Nanomaterials have been utilized in biomedical applications for many years because of their unique properties
such as quantum confinement, surface plasmon resonance, and superparamagnetism. These applications are expected to
advance diagnosis and therapeutics. Fluorescent nanomaterials, such as quantum dots (QDs), were exalted in biological
imaging and tracking, and trended to replace protein-based probes. Our previous investigation indicated that cellpenetrating
peptides (CPPs) are a promising delivery system that can translocate materials efficiently in a noncovalent
manner. In this study, we demonstrate that arginine-rich CPPs can noncovalently complex with QDs and significantly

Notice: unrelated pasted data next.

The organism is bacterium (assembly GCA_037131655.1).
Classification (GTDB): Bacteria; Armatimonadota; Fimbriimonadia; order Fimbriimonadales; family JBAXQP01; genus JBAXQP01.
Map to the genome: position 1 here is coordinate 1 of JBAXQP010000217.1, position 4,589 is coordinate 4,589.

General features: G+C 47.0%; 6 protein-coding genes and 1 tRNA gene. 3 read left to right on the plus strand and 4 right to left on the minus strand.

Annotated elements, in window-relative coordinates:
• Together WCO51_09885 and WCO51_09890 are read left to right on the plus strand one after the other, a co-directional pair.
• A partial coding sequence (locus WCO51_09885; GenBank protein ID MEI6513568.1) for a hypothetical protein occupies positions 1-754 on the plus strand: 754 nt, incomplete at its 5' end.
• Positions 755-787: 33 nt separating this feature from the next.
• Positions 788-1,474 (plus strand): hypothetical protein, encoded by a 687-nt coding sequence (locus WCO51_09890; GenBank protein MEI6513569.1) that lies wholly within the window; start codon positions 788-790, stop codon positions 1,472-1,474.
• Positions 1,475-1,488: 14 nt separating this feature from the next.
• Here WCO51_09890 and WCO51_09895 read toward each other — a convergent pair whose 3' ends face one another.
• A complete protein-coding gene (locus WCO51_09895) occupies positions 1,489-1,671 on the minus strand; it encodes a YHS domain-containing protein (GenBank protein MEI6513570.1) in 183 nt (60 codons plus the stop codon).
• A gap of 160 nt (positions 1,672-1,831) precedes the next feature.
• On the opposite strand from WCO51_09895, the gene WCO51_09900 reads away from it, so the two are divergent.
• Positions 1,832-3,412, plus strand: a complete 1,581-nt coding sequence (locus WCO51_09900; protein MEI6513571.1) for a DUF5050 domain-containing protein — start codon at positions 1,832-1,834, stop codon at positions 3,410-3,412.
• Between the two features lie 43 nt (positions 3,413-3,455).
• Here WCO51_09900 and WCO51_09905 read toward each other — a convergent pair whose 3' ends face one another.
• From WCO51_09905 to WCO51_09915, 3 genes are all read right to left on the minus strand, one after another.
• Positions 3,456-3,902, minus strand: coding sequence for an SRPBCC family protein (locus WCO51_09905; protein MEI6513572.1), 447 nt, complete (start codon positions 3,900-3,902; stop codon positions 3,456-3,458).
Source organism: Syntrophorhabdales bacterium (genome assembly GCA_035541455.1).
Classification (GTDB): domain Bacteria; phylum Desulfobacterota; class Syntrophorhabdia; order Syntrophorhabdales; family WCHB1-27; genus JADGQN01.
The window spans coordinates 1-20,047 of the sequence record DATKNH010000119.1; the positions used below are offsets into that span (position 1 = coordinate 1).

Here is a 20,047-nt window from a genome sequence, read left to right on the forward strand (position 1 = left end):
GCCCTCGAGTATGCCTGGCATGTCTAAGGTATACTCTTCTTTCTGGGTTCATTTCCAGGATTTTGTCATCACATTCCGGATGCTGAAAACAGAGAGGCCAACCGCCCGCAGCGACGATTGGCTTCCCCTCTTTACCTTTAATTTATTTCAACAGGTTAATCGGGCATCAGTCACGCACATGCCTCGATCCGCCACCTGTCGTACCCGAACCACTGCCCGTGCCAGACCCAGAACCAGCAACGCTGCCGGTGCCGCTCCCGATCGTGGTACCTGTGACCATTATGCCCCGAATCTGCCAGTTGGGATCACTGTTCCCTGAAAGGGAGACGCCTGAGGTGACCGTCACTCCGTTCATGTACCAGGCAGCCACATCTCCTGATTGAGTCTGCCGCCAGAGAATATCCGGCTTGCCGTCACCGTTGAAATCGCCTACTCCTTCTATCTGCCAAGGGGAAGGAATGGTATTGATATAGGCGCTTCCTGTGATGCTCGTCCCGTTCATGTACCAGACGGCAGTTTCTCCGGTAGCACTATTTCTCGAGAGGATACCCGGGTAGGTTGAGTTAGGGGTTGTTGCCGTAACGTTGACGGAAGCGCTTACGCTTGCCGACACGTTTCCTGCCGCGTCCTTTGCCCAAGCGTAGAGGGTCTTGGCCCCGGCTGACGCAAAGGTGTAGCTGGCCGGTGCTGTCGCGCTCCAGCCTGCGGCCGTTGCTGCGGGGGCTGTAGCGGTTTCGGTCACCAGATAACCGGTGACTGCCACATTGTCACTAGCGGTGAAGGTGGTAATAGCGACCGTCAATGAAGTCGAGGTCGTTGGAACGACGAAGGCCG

raise efficiency of cellular entry. We further examined their mechanisms of cellular penetrations, subcellular localizations,
and cytotoxicity. Importantly, CPP/QD complexes were not toxic at the level of efficient transduction. Collectively,
our study provided an insight that CPPs can facilitate the delivery of nanomaterials into cells. Various compositions of
CPPs are a major factor affecting uptake routes and efficiency for drug delivery applications.
Keywords: Cell-penetrating peptides, pharmacological inhibitors, polyarginine, protein transduction, quantum dots.
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